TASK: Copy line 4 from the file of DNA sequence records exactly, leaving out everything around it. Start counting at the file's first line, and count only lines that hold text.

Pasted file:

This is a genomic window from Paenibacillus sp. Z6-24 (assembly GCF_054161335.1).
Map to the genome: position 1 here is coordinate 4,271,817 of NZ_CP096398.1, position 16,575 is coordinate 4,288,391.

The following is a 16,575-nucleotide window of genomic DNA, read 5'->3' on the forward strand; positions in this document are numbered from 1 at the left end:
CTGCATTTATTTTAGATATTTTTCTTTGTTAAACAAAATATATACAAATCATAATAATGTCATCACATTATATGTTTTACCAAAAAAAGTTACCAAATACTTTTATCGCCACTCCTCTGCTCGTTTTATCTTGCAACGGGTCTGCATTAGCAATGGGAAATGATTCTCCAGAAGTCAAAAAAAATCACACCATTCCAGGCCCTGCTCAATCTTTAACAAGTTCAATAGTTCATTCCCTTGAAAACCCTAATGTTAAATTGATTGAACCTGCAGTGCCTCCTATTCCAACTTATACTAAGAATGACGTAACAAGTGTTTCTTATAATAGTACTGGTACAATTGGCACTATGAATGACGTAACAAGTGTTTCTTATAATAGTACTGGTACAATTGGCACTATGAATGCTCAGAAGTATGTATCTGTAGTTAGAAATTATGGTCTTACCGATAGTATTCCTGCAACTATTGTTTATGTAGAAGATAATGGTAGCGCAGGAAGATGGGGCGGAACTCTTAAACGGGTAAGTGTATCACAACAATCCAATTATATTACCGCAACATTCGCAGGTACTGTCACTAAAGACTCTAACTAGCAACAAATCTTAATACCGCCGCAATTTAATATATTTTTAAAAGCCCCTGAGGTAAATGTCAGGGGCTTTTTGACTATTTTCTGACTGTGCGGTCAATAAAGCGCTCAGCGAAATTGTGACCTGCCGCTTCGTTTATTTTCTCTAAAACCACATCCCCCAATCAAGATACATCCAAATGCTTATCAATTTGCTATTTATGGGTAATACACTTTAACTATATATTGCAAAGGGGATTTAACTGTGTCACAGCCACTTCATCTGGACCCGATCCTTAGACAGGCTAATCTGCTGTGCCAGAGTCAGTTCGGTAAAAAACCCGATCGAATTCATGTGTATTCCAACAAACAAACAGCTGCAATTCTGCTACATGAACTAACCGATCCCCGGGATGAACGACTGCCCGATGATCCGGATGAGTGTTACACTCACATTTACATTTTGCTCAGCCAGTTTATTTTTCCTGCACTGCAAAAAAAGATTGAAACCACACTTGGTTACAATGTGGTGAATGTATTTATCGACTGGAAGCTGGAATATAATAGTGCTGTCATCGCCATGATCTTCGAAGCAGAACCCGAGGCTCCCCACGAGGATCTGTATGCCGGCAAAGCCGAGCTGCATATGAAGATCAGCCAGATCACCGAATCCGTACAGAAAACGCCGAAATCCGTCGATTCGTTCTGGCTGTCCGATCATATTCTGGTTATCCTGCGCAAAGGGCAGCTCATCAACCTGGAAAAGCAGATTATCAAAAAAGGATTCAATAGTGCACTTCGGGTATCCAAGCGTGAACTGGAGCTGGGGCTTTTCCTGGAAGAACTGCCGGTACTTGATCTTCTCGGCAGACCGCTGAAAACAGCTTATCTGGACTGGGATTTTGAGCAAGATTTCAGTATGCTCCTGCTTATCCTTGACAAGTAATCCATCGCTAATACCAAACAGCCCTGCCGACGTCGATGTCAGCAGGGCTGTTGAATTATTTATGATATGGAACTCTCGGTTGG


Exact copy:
CTGCATTTATTTTAGATATTTTTCTTTGTTAAACAAAATATATACAAATCATAATAATGTCATCACATTATATGTTTTACCAAAAAAAGTTACCAAATACTTTTATCGCCACTCCTCTGCTCGTTTTATCTTGCAACGGGTCTGCATTAGCAATGGGAAATGATTCTCCAGAAGTCAAAAAAAATCACACCATTCCAGGCCCTGCTCAATCTTTAACAAGTTCAATAGTTCATTCCCTTGAAAACCCTAATGTTAAATTGATTGAACCTGCAGTGCCTCCTATTCCAACTTATACTAAGAATGACGTAACAAGTGTTTCTTATAATAGTACTGGTACAATTGGCACTATGAATGACGTAACAAGTGTTTCTTATAATAGTACTGGTACAATTGGCACTATGAATGCTCAGAAGTATGTATCTGTAGTTAGAAATTATGGTCTTACCGATAGTATTCCTGCAACTATTGTTTATGTAGAAGATAATGGTAGCGCAGGAAGATGGGGCGGAACTCTTAAACGGGTAAGTGTATCACAACAATCCAATTATATTACCGCAACATTCGCAGGTACTGTCACTAAAGACTCTAACTAGCAACAAATCTTAATACCGCCGCAATTTAATATATTTTTAAAAGCCCCTGAGGTAAATGTCAGGGGCTTTTTGACTATTTTCTGACTGTGCGGTCAATAAAGCGCTCAGCGAAATTGTGACCTGCCGCTTCGTTTATTTTCTCTAAAACCACATCCCCCAATCAAGATACATCCAAATGCTTATCAATTTGCTATTTATGGGTAATACACTTTAACTATATATTGCAAAGGGGATTTAACTGTGTCACAGCCACTTCATCTGGACCCGATCCTTAGACAGGCTAATCTGCTGTGCCAGAGTCAGTTCGGTAAAAAACCCGATCGAATTCATGTGTATTCCAACAAACAAACAGCTGCAATTCTGCTACATGAACTAACCGATCCCCGGGATGAACGACTGCCCGATGATCCGGATGAGTGTTACACTCACATTTACATTTTGCTCAGCCAGTTTATTTTTCCTGCACTGCAAAAAAAGATTGAAACCACACTTGGTTACAATGTGGTGAATGTATTTATCGACTGGAAGCTGGAATATAATAGTGCTGTCATCGCCATGATCTTCGAAGCAGAACCCGAGGCTCCCCACGAGGATCTGTATGCCGGCAAAGCCGAGCTGCATATGAAGATCAGCCAGATCACCGAATCCGTACAGAAAACGCCGAAATCCGTCGATTCGTTCTGGCTGTCCGATCATATTCTGGTTATCCTGCGCAAAGGGCAGCTCATCAACCTGGAAAAGCAGATTATCAAAAAAGGATTCAATAGTGCACTTCGGGTATCCAAGCGTGAACTGGAGCTGGGGCTTTTCCTGGAAGAACTGCCGGTACTTGATCTTCTCGGCAGACCGCTGAAAACAGCTTATCTGGACTGGGATTTTGAGCAAGATTTCAGTATGCTCCTGCTTATCCTTGACAAGTAATCCATCGCTAATACCAAACAGCCCTGCCGACGTCGATGTCAGCAGGGCTGTTGAATTATTTATGATATGGAACTCTCGGTTGG